Thank you for the information.

Could you post the output of 'lspci -mn' with the onboard ethernet and video enabled? I would like to make sure that I include those drivers as well.
MiniMyth running on an Acer ApireRevo 3610 and a Zotac ZBOX-ID80-U. Find out more at my MythTV page.

kingmoffa
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Post by kingmoffa » Mon Sep 10, 2007 5:39 pm

Hi ,

The machine is stashed away and access if difficult , so its a chore removing the extra network and video cards. Onboard video and network are disabled currently. The network may just be a bios setting, so that wont be much grief. Video however will prob involve physical access.

The board nic is flaky and I'm using an nvidia fx5200 for the video. The additional nic is a 3com one, and has worked in a prev minimyth install - so Im not anticipating any probs with either.

However, if you want to improve things for other people - when I get some spare time I will report the needed information.

THanks for your help Pablo.

kingmoffa
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Post by kingmoffa » Tue Sep 11, 2007 12:10 pm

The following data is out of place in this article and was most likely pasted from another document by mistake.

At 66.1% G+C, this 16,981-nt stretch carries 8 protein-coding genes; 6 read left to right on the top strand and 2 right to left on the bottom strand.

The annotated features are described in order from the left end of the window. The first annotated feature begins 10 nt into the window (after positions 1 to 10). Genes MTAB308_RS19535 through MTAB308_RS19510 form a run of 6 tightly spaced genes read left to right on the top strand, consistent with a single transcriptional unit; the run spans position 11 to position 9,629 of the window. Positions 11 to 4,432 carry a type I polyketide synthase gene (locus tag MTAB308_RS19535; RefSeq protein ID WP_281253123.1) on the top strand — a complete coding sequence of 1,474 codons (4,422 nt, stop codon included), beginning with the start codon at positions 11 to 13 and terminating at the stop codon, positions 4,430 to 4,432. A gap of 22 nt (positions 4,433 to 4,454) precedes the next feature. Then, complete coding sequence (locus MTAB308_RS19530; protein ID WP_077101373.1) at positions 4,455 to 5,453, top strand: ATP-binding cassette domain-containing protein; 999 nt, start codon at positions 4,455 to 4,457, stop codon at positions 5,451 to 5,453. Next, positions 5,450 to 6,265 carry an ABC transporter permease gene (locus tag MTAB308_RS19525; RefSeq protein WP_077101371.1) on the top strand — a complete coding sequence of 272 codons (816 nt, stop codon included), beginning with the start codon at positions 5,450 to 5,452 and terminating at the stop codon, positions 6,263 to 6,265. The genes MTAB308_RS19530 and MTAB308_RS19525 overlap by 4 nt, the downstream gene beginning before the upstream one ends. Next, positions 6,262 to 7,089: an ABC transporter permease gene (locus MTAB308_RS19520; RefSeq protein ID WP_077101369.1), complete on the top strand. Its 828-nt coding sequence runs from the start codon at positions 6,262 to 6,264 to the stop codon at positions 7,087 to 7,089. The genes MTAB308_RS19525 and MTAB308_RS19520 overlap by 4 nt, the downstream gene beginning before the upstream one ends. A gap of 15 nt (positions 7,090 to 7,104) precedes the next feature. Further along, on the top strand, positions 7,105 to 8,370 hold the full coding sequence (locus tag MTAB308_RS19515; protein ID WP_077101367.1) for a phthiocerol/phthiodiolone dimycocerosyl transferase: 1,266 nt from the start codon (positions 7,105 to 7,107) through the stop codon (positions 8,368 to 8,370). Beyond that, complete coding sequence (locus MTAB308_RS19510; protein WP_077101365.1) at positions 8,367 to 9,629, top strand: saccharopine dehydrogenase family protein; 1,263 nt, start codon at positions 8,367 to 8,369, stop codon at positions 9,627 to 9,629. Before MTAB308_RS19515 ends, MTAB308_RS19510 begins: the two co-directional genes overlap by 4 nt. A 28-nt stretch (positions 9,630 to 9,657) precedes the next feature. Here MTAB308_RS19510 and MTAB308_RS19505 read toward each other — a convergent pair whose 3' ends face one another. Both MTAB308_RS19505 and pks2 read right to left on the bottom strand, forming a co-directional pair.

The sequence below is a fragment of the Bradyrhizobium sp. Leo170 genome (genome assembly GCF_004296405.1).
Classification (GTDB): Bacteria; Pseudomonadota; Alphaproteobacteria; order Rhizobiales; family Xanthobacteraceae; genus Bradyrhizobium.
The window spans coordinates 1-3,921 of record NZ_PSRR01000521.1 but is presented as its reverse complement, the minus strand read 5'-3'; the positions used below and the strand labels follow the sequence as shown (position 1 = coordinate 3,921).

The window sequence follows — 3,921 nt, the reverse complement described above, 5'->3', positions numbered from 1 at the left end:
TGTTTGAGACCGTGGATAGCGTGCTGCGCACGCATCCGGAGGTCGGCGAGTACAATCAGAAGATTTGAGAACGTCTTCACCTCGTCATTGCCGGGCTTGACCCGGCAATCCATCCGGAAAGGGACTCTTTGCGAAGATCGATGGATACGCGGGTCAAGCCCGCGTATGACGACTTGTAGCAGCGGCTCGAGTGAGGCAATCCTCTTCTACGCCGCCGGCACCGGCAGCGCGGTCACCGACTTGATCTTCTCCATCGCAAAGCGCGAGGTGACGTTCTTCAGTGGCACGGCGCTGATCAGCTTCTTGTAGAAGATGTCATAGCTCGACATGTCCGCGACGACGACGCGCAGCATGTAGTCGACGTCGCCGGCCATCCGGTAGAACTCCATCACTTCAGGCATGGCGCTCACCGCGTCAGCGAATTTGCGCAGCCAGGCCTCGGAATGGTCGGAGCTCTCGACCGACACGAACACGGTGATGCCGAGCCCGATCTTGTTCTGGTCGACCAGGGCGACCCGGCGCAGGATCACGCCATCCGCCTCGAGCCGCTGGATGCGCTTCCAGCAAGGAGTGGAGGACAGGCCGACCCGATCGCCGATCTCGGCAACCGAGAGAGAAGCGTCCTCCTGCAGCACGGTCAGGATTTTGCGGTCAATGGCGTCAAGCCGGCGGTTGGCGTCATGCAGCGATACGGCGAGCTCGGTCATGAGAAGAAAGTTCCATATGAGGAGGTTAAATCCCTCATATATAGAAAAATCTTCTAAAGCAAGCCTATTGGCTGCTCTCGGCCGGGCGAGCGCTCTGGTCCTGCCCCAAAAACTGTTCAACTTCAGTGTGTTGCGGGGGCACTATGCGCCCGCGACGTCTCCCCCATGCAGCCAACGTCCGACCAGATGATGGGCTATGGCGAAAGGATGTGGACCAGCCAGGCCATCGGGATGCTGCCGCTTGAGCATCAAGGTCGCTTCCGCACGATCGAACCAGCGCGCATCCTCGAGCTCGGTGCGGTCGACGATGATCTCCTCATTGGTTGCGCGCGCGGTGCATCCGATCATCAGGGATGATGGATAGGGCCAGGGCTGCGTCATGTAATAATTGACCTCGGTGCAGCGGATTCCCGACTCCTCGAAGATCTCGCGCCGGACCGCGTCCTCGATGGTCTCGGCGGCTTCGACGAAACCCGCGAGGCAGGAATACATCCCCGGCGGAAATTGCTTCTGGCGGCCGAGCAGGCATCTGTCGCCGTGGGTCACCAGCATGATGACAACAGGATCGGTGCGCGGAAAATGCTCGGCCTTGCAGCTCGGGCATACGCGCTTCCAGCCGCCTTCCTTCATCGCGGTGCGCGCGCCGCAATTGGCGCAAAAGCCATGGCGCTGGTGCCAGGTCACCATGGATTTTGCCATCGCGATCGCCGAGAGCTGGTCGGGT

Luckily the onboard video and lan , both have settings in the bios to enable/disable.

With both onboard video and lan enabled (but with nvidia video and 3com lan plugged in) here is the output:

root@(none):~ $ lspci -mn
00:00.0 "0600" "1039" "0661" -r11 "1043" "8113"
00:01.0 "0604" "1039" "0003" "" ""
00:02.0 "0601" "1039" "0963" -r25 "" ""
00:02.1 "0c05" "1039" "0016" "" ""
00:02.5 "0101" "1039" "5513" -p8a "1043" "8087"
00:02.7 "0401" "1039" "7012" -ra0 "1043" "810d"
00:03.0 "0c03" "1039" "7001" -r0f -p10 "1043" "8087"
00:03.1 "0c03" "1039" "7001" -r0f -p10 "1043" "8087"
00:03.3 "0c03" "1039" "7002" -p20 "1043" "8087"
00:04.0 "0200" "1039" "0900" -r91 "1043" "80ff"
00:09.0 "0200" "10ec" "8139" -r10 "10ec" "8139"
01:00.0 "0300" "10de" "0322" -ra1 "" ""


Pablo, please let me know once you have made the change needed for the sis5513 ide module to be created in the build process.

SmittyHalibut
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ETA on a new Kernel?

Post by SmittyHalibut » Mon Sep 17, 2007 12:45 am

I'm having this exact same problem with a very similar motherboard (Asus P4S333, the slower version of the one posted here; same SiS chipset regardless) and would love to know when to expect a patched kernel. Just an order of magnitude. Are we talking days, weeks or months?

Thank you very much for your work, Pablo. MiniMyth pretty much rules and is exactly what I need for a diskless Myth front-end by the TV. I really appreciate all the effort that goes into it. Keep up the good work!

-Mark

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kernel config file

Post by SmittyHalibut » Mon Sep 17, 2007 12:49 am

Or, better yet, can you supply the kernel config file that I could use to compile my own kernel? I haven't dug into the build system to see if its in there.

I'll try just building a minimalistic kernel for my hardware and see if that works, but I'm not sure what else Myth relies on in the kernel. I guess I'll find out! :)

Thanks again.

-Mark